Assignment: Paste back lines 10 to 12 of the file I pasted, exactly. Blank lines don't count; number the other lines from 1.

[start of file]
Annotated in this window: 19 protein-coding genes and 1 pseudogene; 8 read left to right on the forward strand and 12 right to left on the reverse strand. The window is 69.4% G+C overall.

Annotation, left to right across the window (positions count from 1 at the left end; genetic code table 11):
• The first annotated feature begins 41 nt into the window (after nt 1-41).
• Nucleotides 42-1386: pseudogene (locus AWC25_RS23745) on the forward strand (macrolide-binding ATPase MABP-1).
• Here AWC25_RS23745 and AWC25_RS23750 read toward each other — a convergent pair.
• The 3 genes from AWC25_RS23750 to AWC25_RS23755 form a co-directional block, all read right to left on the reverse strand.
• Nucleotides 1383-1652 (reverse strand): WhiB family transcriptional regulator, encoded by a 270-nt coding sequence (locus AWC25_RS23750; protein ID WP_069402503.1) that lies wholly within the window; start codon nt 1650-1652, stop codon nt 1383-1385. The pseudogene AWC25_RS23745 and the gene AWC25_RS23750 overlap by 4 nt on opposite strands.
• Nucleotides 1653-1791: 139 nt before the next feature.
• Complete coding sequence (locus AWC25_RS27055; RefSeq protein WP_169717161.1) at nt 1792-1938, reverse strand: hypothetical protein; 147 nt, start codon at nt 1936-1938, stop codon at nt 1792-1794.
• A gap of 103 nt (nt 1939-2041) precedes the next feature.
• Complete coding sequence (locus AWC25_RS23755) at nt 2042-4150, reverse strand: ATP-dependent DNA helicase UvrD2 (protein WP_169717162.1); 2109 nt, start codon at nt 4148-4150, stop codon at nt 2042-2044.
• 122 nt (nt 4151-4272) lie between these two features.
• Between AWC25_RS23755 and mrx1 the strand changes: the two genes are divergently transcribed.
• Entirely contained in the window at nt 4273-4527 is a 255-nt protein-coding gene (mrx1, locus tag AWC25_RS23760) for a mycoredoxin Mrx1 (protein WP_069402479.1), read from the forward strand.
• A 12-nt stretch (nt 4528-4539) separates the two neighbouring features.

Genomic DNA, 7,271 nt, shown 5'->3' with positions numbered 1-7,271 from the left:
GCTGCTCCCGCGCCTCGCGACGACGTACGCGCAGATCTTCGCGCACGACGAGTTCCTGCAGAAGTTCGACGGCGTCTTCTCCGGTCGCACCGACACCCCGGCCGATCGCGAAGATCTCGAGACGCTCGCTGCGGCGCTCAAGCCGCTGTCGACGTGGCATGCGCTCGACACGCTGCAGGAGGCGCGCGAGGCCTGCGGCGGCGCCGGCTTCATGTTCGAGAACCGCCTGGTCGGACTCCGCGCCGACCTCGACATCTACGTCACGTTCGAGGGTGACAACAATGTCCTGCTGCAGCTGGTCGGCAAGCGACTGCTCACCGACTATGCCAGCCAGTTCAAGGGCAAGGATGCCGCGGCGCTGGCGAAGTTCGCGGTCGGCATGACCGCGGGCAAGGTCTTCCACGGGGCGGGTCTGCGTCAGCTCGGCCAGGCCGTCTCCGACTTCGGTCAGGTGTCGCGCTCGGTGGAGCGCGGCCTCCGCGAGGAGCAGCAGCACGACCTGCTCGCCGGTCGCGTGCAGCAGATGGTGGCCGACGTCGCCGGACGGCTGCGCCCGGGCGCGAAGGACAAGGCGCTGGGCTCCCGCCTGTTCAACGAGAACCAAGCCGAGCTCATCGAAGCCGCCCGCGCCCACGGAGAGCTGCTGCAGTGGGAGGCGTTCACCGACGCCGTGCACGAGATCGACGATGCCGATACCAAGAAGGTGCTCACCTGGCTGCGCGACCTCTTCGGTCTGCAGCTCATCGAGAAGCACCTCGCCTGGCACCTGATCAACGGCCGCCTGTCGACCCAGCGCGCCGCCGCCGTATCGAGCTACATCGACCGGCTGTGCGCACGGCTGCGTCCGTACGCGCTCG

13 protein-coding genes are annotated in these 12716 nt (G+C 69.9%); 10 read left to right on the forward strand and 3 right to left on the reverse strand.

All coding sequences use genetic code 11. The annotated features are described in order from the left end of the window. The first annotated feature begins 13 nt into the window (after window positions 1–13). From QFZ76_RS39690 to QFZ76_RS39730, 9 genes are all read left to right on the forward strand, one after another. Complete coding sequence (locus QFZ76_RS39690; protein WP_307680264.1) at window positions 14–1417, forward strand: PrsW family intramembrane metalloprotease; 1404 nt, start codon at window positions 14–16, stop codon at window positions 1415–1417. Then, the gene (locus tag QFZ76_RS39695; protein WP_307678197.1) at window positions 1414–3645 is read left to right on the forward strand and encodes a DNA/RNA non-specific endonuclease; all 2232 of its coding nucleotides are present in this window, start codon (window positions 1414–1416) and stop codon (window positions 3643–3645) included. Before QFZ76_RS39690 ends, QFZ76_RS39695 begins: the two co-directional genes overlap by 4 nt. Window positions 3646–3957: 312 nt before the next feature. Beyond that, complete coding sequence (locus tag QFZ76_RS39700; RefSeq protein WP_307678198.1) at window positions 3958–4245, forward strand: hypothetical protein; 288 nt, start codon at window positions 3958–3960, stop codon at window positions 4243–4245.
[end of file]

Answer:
• A gap of 103 nt (nt 1939-2041) precedes the next feature.
• Complete coding sequence (locus AWC25_RS23755) at nt 2042-4150, reverse strand: ATP-dependent DNA helicase UvrD2 (protein WP_169717162.1); 2109 nt, start codon at nt 4148-4150, stop codon at nt 2042-2044.
• 122 nt (nt 4151-4272) lie between these two features.